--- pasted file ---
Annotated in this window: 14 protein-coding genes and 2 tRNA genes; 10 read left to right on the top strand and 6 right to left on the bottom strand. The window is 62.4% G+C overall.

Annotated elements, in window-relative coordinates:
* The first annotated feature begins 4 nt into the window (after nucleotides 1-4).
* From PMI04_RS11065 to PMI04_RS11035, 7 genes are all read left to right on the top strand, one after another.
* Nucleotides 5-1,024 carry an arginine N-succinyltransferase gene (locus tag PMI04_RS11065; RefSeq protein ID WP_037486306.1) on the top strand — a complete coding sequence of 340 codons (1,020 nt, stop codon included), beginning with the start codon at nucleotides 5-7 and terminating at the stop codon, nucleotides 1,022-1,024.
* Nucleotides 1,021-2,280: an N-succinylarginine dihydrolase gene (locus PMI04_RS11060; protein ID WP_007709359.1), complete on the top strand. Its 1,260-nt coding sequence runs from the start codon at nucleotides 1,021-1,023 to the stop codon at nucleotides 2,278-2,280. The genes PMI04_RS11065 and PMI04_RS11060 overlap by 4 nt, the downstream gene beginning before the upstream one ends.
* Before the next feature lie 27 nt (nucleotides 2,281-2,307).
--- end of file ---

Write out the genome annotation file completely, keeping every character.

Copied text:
Annotated in this window: 14 protein-coding genes and 2 tRNA genes; 10 read left to right on the top strand and 6 right to left on the bottom strand. The window is 62.4% G+C overall.

Annotated elements, in window-relative coordinates:
* The first annotated feature begins 4 nt into the window (after nucleotides 1-4).
* From PMI04_RS11065 to PMI04_RS11035, 7 genes are all read left to right on the top strand, one after another.
* Nucleotides 5-1,024 carry an arginine N-succinyltransferase gene (locus tag PMI04_RS11065; RefSeq protein ID WP_037486306.1) on the top strand — a complete coding sequence of 340 codons (1,020 nt, stop codon included), beginning with the start codon at nucleotides 5-7 and terminating at the stop codon, nucleotides 1,022-1,024.
* Nucleotides 1,021-2,280: an N-succinylarginine dihydrolase gene (locus PMI04_RS11060; protein ID WP_007709359.1), complete on the top strand. Its 1,260-nt coding sequence runs from the start codon at nucleotides 1,021-1,023 to the stop codon at nucleotides 2,278-2,280. The genes PMI04_RS11065 and PMI04_RS11060 overlap by 4 nt, the downstream gene beginning before the upstream one ends.
* Before the next feature lie 27 nt (nucleotides 2,281-2,307).